Underneath Budapest’s elegant exterior there’s a hive of youthful creativity and rebellion. For us this came out most in the truly unique hostel we stayed in, Lavender Circus, and Budapest’s original and most famous ‘ruin bar’, Szimpla Kert.
I found Lavender Circus by chance as I was browsing Booking.com for somewhere cheap to stay in Budapest. I usually overlook hostels in favour of budget hotels, but Lavender Circus grabbed my attention immediately with its quirky name and unusual photos. Its affordability ended up being just a nice bonus!
Lavender Circus isn’t easy to find. There’s no signage over the single blank door, squeezed in between shops – the only indication that you’re in the right place is the tiny label next to a number on the door intercom. Once buzzed in, you climb two flights of stairs before finding the first illustrations on the walls – a pretend lift, poking fun at those who’d complain that there is none – showing that you’ve found it!
Welcomed through a gate and led over the colourfully decorated terrace, the host made us coffee as we checked in, sitting in the common room/kitchen. Like the rest of the hostel, the common room is rustic, cosy and bohemian in style, dressed up with a jumble of vintage objects, odd furniture and colourful fabrics. The walls are filled with quirky line drawings that create the illusion of furniture, books and cats that aren’t there. After checking in the host gave us a map and a very laidback introduction to the city, circling recommendations on the map.
We had a private double room close to the common room, with a further mattress up on a mezzanine reachable by two ladders. Although our bed was on the lower level, its base was so high that I literally had to climb into it! I loved the room’s creative design, odd accessories and brilliant illustrations of wooden beams, furniture, hanging clothes, paintings, lamps and books. We slept well there too, except just one night in which I was kept awake by loud talking in the common room. Overall, if you’re looking for somewhere cheap, central and a little bit special to stay in Budapest, Lavender Circus is the perfect choice!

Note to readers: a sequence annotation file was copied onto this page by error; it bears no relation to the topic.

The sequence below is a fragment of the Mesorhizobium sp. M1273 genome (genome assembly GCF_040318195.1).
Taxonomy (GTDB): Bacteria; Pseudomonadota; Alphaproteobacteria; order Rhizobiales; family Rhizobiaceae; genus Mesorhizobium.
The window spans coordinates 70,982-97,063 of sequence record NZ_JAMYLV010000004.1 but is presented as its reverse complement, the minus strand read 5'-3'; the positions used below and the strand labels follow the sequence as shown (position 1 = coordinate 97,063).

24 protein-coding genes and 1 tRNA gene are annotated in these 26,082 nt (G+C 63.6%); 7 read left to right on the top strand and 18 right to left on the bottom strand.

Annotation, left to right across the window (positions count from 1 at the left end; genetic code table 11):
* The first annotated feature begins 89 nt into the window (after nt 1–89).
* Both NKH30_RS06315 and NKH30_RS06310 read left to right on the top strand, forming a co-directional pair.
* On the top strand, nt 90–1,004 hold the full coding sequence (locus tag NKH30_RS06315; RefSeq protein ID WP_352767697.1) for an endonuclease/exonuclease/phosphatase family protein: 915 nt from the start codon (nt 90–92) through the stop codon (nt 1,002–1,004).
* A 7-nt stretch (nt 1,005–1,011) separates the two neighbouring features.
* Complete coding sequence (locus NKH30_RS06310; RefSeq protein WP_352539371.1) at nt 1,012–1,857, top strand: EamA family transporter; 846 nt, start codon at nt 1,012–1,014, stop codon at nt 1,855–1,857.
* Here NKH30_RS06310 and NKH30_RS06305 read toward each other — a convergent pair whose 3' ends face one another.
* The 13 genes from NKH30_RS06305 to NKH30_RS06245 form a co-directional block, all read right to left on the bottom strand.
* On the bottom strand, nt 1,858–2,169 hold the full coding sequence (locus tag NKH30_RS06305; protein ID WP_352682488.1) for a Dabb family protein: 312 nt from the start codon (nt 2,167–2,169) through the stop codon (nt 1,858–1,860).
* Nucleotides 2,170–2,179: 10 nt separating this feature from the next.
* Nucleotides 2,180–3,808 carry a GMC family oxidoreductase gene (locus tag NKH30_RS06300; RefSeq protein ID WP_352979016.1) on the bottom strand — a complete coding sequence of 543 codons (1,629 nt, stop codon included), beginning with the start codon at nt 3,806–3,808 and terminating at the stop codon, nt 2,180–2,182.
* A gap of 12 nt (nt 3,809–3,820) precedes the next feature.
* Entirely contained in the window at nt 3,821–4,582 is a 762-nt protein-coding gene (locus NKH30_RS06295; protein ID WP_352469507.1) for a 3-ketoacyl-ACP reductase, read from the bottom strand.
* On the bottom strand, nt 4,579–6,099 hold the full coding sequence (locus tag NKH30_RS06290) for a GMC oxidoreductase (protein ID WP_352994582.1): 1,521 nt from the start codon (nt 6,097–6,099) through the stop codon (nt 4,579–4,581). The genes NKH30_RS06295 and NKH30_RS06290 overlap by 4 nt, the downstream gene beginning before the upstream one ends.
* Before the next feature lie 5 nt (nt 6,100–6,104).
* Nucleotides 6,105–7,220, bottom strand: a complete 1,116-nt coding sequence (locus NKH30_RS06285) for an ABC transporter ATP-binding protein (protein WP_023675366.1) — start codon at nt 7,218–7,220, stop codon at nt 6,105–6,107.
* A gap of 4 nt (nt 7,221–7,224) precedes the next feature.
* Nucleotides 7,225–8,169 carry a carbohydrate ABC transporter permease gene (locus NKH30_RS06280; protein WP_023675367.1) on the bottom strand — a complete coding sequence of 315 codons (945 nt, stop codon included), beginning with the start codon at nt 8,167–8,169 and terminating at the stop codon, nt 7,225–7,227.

Szimpla Kert – the original ruin bar
There are hipster hangouts elsewhere in the world that resemble ruin bars, but those in Budapest are the real thing. The city’s trend of turning derelict buildings into bars all began with Szimpla Kert (Simple Garden in English), which dials up the theme of dereliction to portray a mad, graffitied junkyard where you can knock back shots in a bust-up car, smoke shisha next to giant terracotta rabbits, or eat dinner surrounded by walls covered in art and people’s scrawlings.
Szimpla Kert has become a tourist attraction and is therefore incredibly popular. When we tried to get in after dinner one night, we found a line out the door and a one-in-one-out policy. The next day we went before dinner (around 5.30pm) and got in no problem – and I’m so glad we did!
It’s a huge venue, with two levels of sprawling, differently-styled rooms as well as a spacious outdoor area, so we spent a while exploring before finally settling into the comfy armchairs of what I’d call the shisha, rabbits and piano room. We bought a shot each – national herbal liquor unicum for Steve, and something the barmaid said was ‘sour cherry’ but actually tasted of pure ethanol for me – plus the house wine and beer. I found the unicum surprisingly nice, but Steve did not – see his face below! Meanwhile, my shot was so shockingly potent, it left me coughing and spluttering for a full minute afterwards…
Soon after we sunk into our armchairs, someone started playing pop songs very proficiently on the piano next to us. Within minutes a huge crowd, of people of all ages and nationalities, had gathered and we were all dancing, singing along and making requests. Never before have I had such a great ‘night out’ at 6pm in the evening! Szimpla Kert just seems like the kind of place that brings people together, and I’d recommend it to anyone as a unique bar experience in Budapest.
With only three days in the city, I feel that we only scraped the surface of Budapest’s creative underbelly. Have you visited any of Budapest’s other ruin bars, or discovered anything else cool, creative or edgy in the city? I’d love to hear about it!
Stay tuned for forthcoming posts about sightseeing in the city, and about catching the children’s railway to the Buda Hills. You can discover Budapest’s beautiful grand cafes here.
All text and photos (c) Juliet Langton, 2017. All rights reserved.